Slice of Life (Steve Ignorants New Project): Love and a Lamp-post – album review
Slice of Life – Love and a Lamp-post (Overground Records)
CD / DL / LP
Steve Ignorant will be in conversation with John Robb at louder Than Words festival on Nov 14/16. Tickets and more information from here.
Slice of Life are former Crass singer Steve Ignorant with friends accompanying him on acoustic guitar, upright bass and piano … Ged Babey is aghast at the thought that Steve Ignorant quite possibly owns a copy of Elton John’s ‘Song For Guy’, but still gives the album the thumbs up.
“Years ago I read a book called Brighton Rock, for days the atmosphere of that story stayed with me and I’ve always wanted to create an album that would have the same effect on people.”
I think that he has succeeded. But it’s not a wholly positive and uplifting feeling which you’re left with. It’s a bit of a bitter after-taste.
This is a contemplative and philosophical album by Steve; a man who has been through a lot in the pursuit of music & art which tells the truth and makes a stand. Life is therefore not a bed of roses, it’s a struggle, it’s unfair and you have to grab the good times and appreciate the moments of beauty when you can … and not let the bastards grind you down.
There is no comparison to his previous work with Crass musically. It’s not shouty rock. It’s mellow and tuneful, thanks to Carol Hodge and her vocal harmonies & piano-playing. But it’s still angry and full of hurt. It is one man’s worldview captured in songs of heartache and soul-searching after a lifetime of kicking against the pricks and being misunderstood and misrepresented.
As if in a deliberate break from the perceived political correctness of Crass, women are referred to as ‘birds’ and the language’s straightforward, but occasionally poetic. The starkness brings to mind the later work of Patrik FitzGerald. But the more tuneful bits (particularly the trumpet) sound a bit like Robert Wyatt.
The music of the Who, Bowie and Elton John are recalled in the songs like distant ghosts from Steves childhood.
He is still, according to the lyrics, “a fucker on a mission” and when asked “Would you fight for your country?” he replies:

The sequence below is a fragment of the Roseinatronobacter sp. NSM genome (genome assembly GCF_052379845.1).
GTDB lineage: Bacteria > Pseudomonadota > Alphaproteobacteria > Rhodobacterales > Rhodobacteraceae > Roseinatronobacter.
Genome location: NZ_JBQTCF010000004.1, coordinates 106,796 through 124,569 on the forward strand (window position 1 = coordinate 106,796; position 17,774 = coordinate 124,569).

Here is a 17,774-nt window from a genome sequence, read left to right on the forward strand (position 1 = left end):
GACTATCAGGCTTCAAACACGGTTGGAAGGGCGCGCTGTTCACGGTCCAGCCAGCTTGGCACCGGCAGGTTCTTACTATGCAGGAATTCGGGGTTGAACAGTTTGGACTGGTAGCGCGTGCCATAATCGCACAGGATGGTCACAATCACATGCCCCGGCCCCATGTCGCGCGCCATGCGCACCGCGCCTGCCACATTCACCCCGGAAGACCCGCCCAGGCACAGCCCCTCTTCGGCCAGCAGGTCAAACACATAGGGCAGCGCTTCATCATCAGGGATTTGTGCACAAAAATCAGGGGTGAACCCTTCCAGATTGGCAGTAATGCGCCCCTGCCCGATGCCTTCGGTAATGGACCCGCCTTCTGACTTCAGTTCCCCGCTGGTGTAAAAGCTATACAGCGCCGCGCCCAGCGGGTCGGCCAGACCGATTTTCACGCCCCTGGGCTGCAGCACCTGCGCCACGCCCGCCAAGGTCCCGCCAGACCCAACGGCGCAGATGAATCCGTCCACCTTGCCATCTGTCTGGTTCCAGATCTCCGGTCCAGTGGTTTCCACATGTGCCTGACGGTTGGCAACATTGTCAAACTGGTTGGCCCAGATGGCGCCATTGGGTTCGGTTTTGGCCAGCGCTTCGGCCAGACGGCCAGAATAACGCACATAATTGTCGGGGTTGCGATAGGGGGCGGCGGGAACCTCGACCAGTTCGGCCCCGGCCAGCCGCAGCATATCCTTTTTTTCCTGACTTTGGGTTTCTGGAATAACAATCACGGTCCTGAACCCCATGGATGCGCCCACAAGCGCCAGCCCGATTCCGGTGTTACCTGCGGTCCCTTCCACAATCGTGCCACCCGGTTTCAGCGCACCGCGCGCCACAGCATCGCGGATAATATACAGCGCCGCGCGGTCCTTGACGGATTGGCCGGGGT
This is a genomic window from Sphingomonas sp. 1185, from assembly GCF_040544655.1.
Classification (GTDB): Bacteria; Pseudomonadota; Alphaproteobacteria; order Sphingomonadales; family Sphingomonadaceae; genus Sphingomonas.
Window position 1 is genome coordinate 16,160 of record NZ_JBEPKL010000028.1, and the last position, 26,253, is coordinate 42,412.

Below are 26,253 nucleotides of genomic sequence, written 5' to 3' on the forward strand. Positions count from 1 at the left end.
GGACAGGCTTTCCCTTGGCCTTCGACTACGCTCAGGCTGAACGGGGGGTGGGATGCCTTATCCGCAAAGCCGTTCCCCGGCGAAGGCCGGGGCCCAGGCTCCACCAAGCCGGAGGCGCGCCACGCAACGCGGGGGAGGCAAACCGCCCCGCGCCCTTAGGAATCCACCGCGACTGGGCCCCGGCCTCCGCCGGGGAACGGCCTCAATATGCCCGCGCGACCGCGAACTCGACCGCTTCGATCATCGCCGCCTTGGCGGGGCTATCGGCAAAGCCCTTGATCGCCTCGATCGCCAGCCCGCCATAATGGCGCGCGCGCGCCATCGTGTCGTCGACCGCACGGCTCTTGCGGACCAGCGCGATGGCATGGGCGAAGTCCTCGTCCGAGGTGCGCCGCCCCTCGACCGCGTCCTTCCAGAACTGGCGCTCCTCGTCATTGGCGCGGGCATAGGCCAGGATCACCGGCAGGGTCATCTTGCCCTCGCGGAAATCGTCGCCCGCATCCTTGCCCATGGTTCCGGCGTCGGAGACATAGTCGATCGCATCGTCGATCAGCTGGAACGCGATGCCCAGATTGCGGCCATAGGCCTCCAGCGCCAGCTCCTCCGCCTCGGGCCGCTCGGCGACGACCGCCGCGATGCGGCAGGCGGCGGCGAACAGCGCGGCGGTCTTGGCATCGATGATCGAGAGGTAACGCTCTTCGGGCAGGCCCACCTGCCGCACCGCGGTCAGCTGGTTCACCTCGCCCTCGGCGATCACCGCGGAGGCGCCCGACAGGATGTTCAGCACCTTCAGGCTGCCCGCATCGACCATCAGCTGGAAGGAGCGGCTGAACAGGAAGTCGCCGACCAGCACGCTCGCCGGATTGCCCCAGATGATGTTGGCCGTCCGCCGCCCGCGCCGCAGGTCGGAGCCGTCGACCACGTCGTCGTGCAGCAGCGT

“I consider myself at war… against a mass mentality, an attitude, that threatens my life and yours, it’s ignorance, it’s greed, it’s brutality … And it calls itself a society.”
It’s powerful stuff, but without the drums, rhythm and volume of a full band, more human, more ‘this time its personal’…
Of the nine tracks, one’s is a brief poem, another a short story read over delicate piano (a terribly sad word-portrait, which I have to admit skipping over on repeated listens to the whole album). The second song starts with a bit of Am-dram style play-acting dialogue, which, after you’ve heard it once becomes extremely annoying as it goes on for a full minute before the song comes in.
The rest of the material though is very good indeed. Honest, affecting, very gritty, every day dramas based on experiences and observations of human nature.
It is really good to hear Steve Ignorant singing new material and it being more suited to his voice and age and his take on the world in 2014.
The Last Supper tour and the gigs prior to it had all become a bit “Stadium Anarcho” as a friend put it. Crass has a huge legacy and their importance can’t be overstated, but Steve was always just an ordinary, if intelligent, punk who happened to become the singer. He didn’t ask to be cast as some sort of ‘Voice of a Generation’. This album is his chance to move on and he has succeeded in making an interesting album full of honesty and gritty charm.
Whilst adding the Facebook links to this review I noticed this particularly astute comment left by one Graham Burnett, who had bought a pre-release copy of the album at a Slice of Life gig:
“Full of true stories, poetry and top notch yet understated music from a minimalist group of totally class musicians (acoustic bass, acoustic guitar and keyboards), a million miles from the anger and noise of Crass, yet with no less authenticity and integrity, but tempered with maturity and unafraid to speak from his roots, truly songs of experience. ‘Eleven Chimneys’, with its nods to Burt Bacharach and Amy Winehouse, has to be one of the most beautiful songs I’ve ever heard. Yeah, forget all the ‘er why isn’t it Crass, why isn’t it pay no more than 58p’ – go and buy it and listen without prejudice…”
Couldn’t’ve put it better myself, thanks Graham. Grab yourself a slice of life. Oh, and it’s probably Carol who is the closet Elton John fan.
Finally, here is a great review by Graham Burnett of SOL Live at the Railway in Southend.
All words Ged Babey whose author’s archive can be found here.